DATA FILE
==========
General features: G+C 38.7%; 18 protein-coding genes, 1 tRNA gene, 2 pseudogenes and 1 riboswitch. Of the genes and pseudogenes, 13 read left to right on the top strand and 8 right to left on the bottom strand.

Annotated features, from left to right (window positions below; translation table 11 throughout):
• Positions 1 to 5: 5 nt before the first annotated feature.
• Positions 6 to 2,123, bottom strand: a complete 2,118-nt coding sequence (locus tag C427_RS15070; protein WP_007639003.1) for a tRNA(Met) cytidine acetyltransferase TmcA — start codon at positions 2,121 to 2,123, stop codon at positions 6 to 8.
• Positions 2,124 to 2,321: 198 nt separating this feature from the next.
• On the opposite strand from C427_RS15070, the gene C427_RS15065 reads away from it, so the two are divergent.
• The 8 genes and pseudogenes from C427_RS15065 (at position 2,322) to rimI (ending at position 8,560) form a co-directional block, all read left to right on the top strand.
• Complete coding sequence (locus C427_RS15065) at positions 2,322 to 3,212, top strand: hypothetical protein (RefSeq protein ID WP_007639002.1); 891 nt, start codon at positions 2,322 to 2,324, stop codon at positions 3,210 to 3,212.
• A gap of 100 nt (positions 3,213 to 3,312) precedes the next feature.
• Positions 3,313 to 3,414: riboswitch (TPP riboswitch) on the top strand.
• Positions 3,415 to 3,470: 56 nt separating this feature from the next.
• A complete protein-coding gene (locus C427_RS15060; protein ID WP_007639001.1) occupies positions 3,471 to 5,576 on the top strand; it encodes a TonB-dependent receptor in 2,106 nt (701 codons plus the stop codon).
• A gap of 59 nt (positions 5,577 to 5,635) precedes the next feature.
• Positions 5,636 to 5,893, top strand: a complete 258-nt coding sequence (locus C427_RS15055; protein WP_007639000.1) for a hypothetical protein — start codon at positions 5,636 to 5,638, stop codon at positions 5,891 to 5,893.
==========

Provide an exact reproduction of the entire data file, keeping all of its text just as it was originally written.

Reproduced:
General features: G+C 38.7%; 18 protein-coding genes, 1 tRNA gene, 2 pseudogenes and 1 riboswitch. Of the genes and pseudogenes, 13 read left to right on the top strand and 8 right to left on the bottom strand.

Annotated features, from left to right (window positions below; translation table 11 throughout):
• Positions 1 to 5: 5 nt before the first annotated feature.
• Positions 6 to 2,123, bottom strand: a complete 2,118-nt coding sequence (locus tag C427_RS15070; protein WP_007639003.1) for a tRNA(Met) cytidine acetyltransferase TmcA — start codon at positions 2,121 to 2,123, stop codon at positions 6 to 8.
• Positions 2,124 to 2,321: 198 nt separating this feature from the next.
• On the opposite strand from C427_RS15070, the gene C427_RS15065 reads away from it, so the two are divergent.
• The 8 genes and pseudogenes from C427_RS15065 (at position 2,322) to rimI (ending at position 8,560) form a co-directional block, all read left to right on the top strand.
• Complete coding sequence (locus C427_RS15065) at positions 2,322 to 3,212, top strand: hypothetical protein (RefSeq protein ID WP_007639002.1); 891 nt, start codon at positions 2,322 to 2,324, stop codon at positions 3,210 to 3,212.
• A gap of 100 nt (positions 3,213 to 3,312) precedes the next feature.
• Positions 3,313 to 3,414: riboswitch (TPP riboswitch) on the top strand.
• Positions 3,415 to 3,470: 56 nt separating this feature from the next.
• A complete protein-coding gene (locus C427_RS15060; protein ID WP_007639001.1) occupies positions 3,471 to 5,576 on the top strand; it encodes a TonB-dependent receptor in 2,106 nt (701 codons plus the stop codon).
• A gap of 59 nt (positions 5,577 to 5,635) precedes the next feature.
• Positions 5,636 to 5,893, top strand: a complete 258-nt coding sequence (locus C427_RS15055; protein WP_007639000.1) for a hypothetical protein — start codon at positions 5,636 to 5,638, stop codon at positions 5,891 to 5,893.